One thing I’ve learned is that giving people the benefit of the doubt works well to educate. Treat people as if they are smart, and they will rise to the occasion. This works even if they must build entirely new contexts and environments in which to park an entirely new genre of thinking ability.
Respect works wonders. This attitude came from my experience in first learning to write about Alexander Technique in 1980. Before anyone else I knew was doing so, there I was, sticking my neck out in a field where people said “it couldn’t be described.” It was definitely true that I needed some time to learn the craft of writing itself. But I was also attempting to describe a discipline that was subjective and mysterious. I wrote, and then I had people read it, and edited it again and again. Had over 400 people read and give me feedback on what I was doing. When people stopped pointing at the same spots in my writing, I figured I was done. It was very surprising how many people told me, “Well, *I* get what you’re saying, but would others?” They were imagining that the concepts were so new and so advanced that other people would not be able to understand.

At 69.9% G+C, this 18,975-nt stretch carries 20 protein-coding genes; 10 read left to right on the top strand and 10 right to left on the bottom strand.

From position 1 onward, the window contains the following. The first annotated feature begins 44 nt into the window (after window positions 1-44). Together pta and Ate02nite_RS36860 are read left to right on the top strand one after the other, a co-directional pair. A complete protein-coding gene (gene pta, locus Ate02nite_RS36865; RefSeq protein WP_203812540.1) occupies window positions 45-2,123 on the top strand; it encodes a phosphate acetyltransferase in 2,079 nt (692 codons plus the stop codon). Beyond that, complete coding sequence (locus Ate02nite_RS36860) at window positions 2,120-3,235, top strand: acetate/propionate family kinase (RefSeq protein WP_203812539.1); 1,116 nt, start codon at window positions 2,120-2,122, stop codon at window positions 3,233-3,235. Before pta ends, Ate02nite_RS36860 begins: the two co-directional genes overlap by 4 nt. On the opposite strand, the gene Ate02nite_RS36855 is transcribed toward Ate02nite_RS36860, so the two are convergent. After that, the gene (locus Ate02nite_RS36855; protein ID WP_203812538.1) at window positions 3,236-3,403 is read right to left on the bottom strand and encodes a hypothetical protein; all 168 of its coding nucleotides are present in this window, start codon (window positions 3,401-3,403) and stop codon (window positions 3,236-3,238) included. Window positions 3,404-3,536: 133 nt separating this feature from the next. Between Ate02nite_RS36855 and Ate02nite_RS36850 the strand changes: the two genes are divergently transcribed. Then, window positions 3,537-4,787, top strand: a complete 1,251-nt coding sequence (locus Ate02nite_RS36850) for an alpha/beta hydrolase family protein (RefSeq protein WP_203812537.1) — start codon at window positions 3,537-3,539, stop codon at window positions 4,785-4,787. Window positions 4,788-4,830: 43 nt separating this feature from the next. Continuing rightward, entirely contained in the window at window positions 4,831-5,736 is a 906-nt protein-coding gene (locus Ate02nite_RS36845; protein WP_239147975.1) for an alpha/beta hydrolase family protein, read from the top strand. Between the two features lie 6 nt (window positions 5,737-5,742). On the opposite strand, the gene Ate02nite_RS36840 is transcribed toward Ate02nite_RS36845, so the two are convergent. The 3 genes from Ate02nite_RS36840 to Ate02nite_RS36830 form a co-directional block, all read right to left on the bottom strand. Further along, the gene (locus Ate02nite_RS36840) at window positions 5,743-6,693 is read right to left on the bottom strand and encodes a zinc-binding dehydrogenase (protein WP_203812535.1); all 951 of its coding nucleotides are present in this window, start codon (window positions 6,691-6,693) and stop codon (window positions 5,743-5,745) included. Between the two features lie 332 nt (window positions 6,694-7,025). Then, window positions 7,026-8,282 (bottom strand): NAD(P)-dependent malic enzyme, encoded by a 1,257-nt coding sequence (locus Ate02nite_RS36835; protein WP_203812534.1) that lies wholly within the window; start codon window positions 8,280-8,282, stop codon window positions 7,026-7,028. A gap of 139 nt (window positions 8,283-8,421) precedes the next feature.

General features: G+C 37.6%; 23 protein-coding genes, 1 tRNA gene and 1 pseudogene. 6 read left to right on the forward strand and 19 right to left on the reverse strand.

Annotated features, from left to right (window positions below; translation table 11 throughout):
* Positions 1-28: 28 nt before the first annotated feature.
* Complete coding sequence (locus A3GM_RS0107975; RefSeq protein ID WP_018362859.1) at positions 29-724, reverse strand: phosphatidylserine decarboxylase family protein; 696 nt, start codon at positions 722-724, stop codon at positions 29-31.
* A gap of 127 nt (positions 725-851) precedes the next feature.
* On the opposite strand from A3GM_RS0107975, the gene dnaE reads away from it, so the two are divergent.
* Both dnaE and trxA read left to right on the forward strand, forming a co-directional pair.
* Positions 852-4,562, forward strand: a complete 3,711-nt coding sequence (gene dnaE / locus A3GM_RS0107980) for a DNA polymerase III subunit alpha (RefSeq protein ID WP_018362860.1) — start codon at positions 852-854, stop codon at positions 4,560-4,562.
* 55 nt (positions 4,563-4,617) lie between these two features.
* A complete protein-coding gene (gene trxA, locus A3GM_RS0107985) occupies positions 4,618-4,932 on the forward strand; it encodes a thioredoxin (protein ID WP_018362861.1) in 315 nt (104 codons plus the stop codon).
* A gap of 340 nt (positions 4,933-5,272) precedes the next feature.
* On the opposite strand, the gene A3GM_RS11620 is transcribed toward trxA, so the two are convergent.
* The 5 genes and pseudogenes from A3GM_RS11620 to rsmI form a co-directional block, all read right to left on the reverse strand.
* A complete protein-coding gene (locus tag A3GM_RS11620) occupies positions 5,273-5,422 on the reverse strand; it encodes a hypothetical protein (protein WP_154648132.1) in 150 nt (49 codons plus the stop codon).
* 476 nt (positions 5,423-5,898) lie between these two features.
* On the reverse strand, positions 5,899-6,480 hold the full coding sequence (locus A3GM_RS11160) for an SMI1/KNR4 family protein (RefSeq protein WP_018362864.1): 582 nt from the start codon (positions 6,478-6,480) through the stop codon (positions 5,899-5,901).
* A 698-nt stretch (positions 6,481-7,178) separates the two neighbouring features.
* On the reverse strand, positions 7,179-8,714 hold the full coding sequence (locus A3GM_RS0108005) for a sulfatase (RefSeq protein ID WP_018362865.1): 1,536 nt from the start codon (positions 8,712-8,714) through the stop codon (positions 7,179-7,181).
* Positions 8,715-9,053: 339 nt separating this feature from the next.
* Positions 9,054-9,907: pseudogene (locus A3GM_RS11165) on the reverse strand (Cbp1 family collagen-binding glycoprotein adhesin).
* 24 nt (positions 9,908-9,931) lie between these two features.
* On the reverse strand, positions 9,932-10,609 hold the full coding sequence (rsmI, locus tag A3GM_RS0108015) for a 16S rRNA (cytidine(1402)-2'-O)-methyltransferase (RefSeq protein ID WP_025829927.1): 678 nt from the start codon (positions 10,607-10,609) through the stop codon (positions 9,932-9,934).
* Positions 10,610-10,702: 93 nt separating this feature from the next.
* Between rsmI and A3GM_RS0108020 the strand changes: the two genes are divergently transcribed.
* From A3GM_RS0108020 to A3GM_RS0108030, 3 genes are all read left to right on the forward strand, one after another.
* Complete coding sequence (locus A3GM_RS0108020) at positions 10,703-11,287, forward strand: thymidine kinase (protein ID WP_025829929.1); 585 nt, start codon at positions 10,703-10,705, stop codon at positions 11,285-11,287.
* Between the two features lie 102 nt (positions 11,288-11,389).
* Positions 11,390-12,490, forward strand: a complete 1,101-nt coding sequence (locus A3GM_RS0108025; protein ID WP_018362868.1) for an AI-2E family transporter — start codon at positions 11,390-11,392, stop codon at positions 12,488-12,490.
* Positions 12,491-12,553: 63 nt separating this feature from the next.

I took this comment as a request to simplify what I was presenting. But as time marched on, people began to be able to understand easier what I had been saying all along. Essentially, the social climate changed.
The more people who give you feedback, the better. Listen up if they can articulate better ways HOW to say what you’re writing about. But don’t take their suggestions on what to do to “normalize” the content of what you’re writing. Write about what you know, tell your own story. Ignore their efforts to make what you say resemble what they already know about. Go ahead and be strange. The world will catch up to you eventually, even if you’re “ahead of your time.”
I’m not sure it’s possible to teach the Alexander Technique in eighteen minutes, but I’d be willing to attempt it. Since pictures are worth a thousand words, came up with the idea to make a mind map to help that happen. This actually came from a very successful class series. In only five days, pretty much everyone in this Alexander Technique class learned the ability to come up with their own experiments that worked to uncover their own habits of what they were up to. The most amazing part was they learned how to re-direct themselves to get out of the rut too! Not sure if this sketch will make any sense to someone who hasn’t been to my Alexander Technique class series or hasn’t had Alexander Technique lessons. But I”m willing to put it out there so I can find out what you might have to say about it.
Notice that blank spot under “priorities.” That’s where you fill in yours. Where it says, “What are you routines? That’s where you list your favorite habits. Love your habits, they’re just there to serve you well, (even if you don’t want them any more.)
Hey, if there’s anyone out there reading this, give me some comments on how this mind-map affects you. How does the content compare to what you know or have already learned about Alexander Technique? Talk to me.